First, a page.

Tax rebates, cuts, included in $4.2B House spending plan | Boston |

2022-09-24 00:46:21 By : Mr. Bond Lin

Clear to partly cloudy. Low 43F. Winds NW at 10 to 20 mph..

Clear to partly cloudy. Low 43F. Winds NW at 10 to 20 mph.

BOSTON — The state House of Representatives on Thursday passed a $4.2 billion spending bill that includes a buffet of tax rebates and cuts, along with new spending on economic development, environmental protection, health care and housing.

The proposal, which was approved by a 154-0 vote in the Democratic-controlled House with bipartisan support, calls for tapping into $500 million in federal pandemic funds and state surplus to expand existing tax credit programs for low-income workers, seniors and families and overhaul the estate or “death” tax.

A centerpiece of the legislation calls for spending another $500 million on one-time $250 rebates for an estimated two million Massachusetts taxpayers.

“There’s a lot in this bill and plenty to bring back to our constituents in terms of wins for our economic growth and continued recovery from a once in a generation pandemic,” House Ways and Means Committee Chairman Aaron Michlewitz, D-Boston, said in remarks ahead of the bill’s passage.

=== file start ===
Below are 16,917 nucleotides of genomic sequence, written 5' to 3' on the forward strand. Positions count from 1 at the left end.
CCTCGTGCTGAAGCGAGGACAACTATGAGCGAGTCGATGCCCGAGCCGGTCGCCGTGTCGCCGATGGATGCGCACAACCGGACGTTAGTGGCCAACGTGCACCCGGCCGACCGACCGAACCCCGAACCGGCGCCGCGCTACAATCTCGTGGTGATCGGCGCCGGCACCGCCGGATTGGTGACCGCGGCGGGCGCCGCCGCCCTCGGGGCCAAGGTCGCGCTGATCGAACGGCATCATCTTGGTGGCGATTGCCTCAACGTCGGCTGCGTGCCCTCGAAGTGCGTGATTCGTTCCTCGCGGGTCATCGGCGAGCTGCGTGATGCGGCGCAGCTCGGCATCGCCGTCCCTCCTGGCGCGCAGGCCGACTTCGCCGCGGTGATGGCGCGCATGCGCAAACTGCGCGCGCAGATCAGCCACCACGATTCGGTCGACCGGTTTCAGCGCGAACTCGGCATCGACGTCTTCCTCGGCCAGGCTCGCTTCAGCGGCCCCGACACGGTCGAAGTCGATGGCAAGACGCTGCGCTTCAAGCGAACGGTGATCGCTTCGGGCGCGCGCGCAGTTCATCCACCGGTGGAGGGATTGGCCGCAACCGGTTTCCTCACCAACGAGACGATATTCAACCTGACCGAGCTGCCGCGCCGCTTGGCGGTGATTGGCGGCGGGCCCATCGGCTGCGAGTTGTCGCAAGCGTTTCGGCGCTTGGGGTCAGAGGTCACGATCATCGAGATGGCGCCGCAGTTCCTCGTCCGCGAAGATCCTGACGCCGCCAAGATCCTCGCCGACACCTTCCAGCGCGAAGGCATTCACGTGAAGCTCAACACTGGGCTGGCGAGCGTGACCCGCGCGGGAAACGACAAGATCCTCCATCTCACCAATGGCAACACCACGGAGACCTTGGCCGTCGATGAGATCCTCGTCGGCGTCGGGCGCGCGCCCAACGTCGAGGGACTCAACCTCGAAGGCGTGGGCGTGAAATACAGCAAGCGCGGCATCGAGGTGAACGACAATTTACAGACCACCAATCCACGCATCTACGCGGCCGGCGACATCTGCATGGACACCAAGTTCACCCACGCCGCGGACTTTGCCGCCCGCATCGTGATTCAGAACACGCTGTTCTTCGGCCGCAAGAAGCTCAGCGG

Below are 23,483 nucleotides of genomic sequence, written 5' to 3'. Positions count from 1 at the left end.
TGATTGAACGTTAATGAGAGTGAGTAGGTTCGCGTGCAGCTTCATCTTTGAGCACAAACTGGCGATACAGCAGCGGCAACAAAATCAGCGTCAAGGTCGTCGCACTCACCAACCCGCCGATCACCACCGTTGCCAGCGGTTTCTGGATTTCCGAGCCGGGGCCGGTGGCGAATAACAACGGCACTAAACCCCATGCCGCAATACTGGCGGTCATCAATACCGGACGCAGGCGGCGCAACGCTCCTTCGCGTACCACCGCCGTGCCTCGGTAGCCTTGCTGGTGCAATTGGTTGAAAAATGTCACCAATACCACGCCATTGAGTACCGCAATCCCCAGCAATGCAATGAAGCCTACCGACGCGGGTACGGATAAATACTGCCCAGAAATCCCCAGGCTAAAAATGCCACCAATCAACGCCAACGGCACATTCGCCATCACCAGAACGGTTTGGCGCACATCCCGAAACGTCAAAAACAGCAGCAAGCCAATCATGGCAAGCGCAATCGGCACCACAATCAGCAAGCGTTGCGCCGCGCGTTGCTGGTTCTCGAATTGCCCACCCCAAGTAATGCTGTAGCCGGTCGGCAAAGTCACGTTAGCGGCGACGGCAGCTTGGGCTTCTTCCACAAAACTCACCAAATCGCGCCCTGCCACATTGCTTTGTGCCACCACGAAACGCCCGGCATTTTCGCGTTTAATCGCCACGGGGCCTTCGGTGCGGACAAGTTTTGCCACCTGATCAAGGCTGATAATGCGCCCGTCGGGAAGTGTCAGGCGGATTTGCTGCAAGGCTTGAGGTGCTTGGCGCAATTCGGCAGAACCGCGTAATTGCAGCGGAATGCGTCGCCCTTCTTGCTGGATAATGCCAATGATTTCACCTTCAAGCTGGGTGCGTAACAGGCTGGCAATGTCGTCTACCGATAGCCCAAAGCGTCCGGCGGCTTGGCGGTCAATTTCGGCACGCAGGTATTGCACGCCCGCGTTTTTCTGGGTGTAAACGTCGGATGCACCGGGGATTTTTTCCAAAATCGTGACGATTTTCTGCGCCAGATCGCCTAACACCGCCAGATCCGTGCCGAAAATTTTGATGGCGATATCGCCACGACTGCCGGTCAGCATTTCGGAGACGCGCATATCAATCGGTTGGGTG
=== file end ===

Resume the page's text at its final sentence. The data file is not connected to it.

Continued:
“It will help support major sectors of our economy and make us more competitive with other states,” he added.

On economic development, the bill calls for spending $350 million to help financially strained hospitals, $165 million for nursing home workforce development and $80 million to support community health centers. It also includes $500 million for water and sewer projects and other environmental infrastructure.

Additionally, there’s $100 million for affordable housing, $75 million for minority-owned developments and $25 million to address food insecurity.

Rep. Jerry Parisella, D-Beverly, chairman of the Legislature’s Committee on Economic Development and Emerging Technologies, said the plan “puts the Commonwealth in a strong position to continue its growth and rebound from the global pandemic.”

During two days of debate, House lawmakers pushed for additional funding or changes to state policy through nearly 900 amendments to the spending package. Many were rejected or withdrawn, while others were packaged in large bundles that were approved or rejected on a single voice vote.

Decisions about which amendments made it into the final bill were made in closed door meetings with legislative leaders while the chamber temporarily recessed.

Overall, House lawmakers tacked on nearly $500 million in new spending onto the bill before passing it.

Much of the new spending was local earmarks, including $8 million for Haverhill’s downtown redevelopment, $100,000 for the Open Door in Gloucester, $50,000 for the Ateneo Dominicano Del Merrimack Valley in Lawrence to “maintain Dominican culture in the Merrimack Valley” and $25,000 for the North Andover Merchants Association.

One amendment, filed by Michlewitz, calls for spending $25 million to build a new community center in his North End legislative district.